And he says the trend is being seen across the board, “not only in our industry”.
“Many [firms] in the bicycle, sports equipment and clothing sectors are facing the same challenge,” he said, “as the inventory pressure facing European and American clients is very high.”
Dan Digre, CEO of loudspeaker manufacturer Misco Speakers, based in the US state of Minnesota, said he had to delay shipments for four to five months due to his clients’ excessive inventories. Still, he does not expect the trend to derail supply-chain adjustments.
“It’s a tricky time now … we’re not seeing supply-chain delays, but demand push-backs,” he said, referring to customers requesting that product deliveries be postponed. “There is no delay (in embracing) the China-plus-one model, but companies will slow production with the weak demand.”
The model, as it has commonly become known, involves manufacturers staying in China, but reducing their outsized reliance on it as a production base by shifting operations elsewhere.
Digre said his company also adjusted its supply chain to avoid punitive tariffs imposed by the US and China on each other amid their trade war that began in 2018.
“The company has moved its production from the US to China to escape the high import tariffs on certain components. At the same time, some finishing products made in China will be moved to the plus-one production lines to avoid import tariffs when they are shipped back to the US,” he said.
Matthew Fass, president of Maritime Products International in the US state of Virginia, said the inventory situation, the trade war and depressed demand have all complicated the decision-making process surrounding supply chains.
“We are still trying to understand the ‘new normal’ with supply-chain management and even consumer trends coming out of COVID-19,” Fass said. “This current dynamic does make it more challenging to understand the best ways to work toward healthy supply-chain diversification.
“It is a misperception (to think) that many of the seafood supply chains exist in China based solely on some easily interchangeable availability of labour or a favourable regulatory environment,” he said, noting how supply chains take decades to build up.
In the midst of this growing trend by companies to relocate and diversify operations to reduce their China exposure, domestic analysts have been sounding alarms about economic impact. And many have called on Beijing to take steps to retain leading foreign companies amid such supply-chain adjustments, while also urging Chinese companies to upgrade their industrial chains.
Chinese leadership has responded with an all-out push to woo foreign investors. But still, China reported a drop in foreign direct investment inflows during the first four months of this year. And its recent national security raids of foreign consultancy firms have pushed foreign companies to further reassess the risks associated with operating in China.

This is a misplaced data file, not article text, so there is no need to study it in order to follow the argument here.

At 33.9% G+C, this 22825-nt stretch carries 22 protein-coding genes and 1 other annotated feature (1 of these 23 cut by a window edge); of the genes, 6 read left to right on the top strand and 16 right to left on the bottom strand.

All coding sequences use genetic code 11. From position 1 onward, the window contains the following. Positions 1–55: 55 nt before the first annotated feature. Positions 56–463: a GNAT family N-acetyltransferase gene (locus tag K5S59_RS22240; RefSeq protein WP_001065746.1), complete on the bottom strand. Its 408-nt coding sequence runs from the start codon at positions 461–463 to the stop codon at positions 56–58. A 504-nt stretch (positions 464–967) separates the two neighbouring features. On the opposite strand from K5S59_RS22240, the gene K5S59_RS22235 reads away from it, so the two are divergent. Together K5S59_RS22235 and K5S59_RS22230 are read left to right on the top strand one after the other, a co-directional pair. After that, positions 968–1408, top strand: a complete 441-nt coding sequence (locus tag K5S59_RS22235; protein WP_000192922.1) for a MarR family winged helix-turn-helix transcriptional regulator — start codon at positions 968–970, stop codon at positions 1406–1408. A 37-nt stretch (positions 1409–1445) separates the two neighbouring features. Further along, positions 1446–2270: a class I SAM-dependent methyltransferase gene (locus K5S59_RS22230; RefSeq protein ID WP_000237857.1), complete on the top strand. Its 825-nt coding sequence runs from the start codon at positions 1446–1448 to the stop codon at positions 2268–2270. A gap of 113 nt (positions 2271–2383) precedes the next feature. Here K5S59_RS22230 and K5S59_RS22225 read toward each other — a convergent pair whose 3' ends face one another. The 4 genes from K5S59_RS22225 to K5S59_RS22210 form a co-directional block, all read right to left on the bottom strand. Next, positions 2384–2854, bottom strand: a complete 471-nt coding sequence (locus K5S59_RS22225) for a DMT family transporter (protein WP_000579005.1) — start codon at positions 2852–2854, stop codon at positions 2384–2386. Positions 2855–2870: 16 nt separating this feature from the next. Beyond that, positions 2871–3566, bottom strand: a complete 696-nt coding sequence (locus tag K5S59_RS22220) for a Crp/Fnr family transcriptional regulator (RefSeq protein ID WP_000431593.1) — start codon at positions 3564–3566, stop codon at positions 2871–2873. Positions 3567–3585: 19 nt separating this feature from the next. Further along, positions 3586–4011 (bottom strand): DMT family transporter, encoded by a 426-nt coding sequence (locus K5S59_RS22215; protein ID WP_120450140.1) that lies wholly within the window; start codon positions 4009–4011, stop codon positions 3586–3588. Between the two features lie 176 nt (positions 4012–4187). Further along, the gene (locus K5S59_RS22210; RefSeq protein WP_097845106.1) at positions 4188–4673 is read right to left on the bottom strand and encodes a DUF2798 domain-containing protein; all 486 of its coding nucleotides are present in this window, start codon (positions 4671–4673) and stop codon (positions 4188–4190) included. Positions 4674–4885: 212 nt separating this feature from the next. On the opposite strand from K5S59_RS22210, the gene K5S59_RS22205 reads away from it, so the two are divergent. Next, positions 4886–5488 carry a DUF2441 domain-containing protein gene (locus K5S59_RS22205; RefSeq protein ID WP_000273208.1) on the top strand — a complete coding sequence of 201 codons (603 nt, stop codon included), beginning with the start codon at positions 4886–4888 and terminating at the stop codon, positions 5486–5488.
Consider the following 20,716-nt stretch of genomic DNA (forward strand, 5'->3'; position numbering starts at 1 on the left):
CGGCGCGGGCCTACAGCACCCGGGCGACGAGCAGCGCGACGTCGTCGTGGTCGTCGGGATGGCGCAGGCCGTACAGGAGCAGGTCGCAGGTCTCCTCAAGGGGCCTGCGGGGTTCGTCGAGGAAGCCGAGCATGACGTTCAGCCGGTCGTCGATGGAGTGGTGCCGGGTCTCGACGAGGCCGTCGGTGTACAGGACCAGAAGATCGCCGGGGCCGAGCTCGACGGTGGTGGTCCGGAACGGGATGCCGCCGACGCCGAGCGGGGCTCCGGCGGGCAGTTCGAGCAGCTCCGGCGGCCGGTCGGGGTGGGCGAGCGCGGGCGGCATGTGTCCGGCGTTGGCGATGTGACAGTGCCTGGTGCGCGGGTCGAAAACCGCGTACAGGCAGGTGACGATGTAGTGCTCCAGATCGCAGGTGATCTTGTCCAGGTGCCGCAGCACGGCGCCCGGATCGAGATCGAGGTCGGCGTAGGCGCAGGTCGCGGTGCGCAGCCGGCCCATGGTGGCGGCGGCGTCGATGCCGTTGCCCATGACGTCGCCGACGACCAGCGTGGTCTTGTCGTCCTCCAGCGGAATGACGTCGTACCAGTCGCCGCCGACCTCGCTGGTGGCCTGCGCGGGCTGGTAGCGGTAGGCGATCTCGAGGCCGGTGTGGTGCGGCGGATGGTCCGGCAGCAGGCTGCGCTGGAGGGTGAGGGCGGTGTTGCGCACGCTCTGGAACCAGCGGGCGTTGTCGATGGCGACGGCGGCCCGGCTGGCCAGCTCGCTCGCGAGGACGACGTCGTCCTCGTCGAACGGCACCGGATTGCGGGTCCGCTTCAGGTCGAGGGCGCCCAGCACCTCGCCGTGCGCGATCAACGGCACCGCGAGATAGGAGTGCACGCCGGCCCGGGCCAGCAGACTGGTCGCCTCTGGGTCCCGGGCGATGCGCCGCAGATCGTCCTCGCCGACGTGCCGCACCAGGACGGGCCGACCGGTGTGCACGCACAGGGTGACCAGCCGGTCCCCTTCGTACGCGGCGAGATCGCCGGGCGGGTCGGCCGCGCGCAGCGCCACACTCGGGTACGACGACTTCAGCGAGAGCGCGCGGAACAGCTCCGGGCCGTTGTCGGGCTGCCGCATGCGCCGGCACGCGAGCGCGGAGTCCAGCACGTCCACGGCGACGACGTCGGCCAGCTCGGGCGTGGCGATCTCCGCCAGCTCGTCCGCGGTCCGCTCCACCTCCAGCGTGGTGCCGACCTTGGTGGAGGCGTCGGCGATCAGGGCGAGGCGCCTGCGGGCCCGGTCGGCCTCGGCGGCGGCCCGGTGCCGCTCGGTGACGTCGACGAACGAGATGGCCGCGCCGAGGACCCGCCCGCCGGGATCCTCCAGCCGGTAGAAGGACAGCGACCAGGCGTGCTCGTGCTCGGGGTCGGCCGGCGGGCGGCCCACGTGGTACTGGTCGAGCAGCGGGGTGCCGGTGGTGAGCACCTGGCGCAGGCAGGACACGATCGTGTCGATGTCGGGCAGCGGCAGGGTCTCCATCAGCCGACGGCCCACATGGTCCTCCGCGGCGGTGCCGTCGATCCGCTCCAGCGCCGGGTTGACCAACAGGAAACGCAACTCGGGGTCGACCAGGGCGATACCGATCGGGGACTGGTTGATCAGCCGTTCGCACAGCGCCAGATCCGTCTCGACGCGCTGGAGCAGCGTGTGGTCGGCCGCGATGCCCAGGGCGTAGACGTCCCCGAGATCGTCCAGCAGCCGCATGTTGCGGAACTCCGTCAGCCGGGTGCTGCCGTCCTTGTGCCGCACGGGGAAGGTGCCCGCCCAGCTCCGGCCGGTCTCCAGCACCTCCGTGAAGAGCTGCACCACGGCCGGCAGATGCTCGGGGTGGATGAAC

“There’s been talk that the US-led decoupling is a delusion, but I don’t agree. Once companies leave, they won’t come back,” said Liu Kaiming, head of the Shenzhen-based Institute of Contemporary Observation, which monitors the working conditions of Chinese contract manufacturers.
“A large number of Chinese companies also continue to invest in overseas capacity to survive,” Liu said. “This is a trend that will not stop.
“China’s re-export trade to ASEAN (countries) over the past two years has been substantial, mainly in the export of raw materials, which will actually increasingly be produced in Vietnam and other emerging markets.”
Raymond Yow, a US trader who imports home-improvement products such as household decorations, cement boards, solar panels and LED lights to American retailers, attended the Canton Fair in Guangzhou last month, browsing new products and meeting manufacturers.
But he also planned to go to Vietnam and Indonesia to explore potential new and cheaper supplies.
Yow was already thinking about importing from Indonesia – where wood resources are abundant and prices are low. But an increase in overseas consumer opposition to Chinese-made products, especially in the middle parts of the US, has put pressure on his retail clients, giving him further impetus to take action.
“‘Replace those made in China if you could,’ they would suggest,” he said.
Nonetheless, Yow noted how doing business in China still has its “incomparable advantages”, compared with Southeast Asia. He pointed to greater e-commerce convenience, relatively efficient logistics, and more sophisticated industrial and supply chains.
But because of that external pressure, he has to seek more diversification options, even though the undertaking means a lot more work.
Read the full article here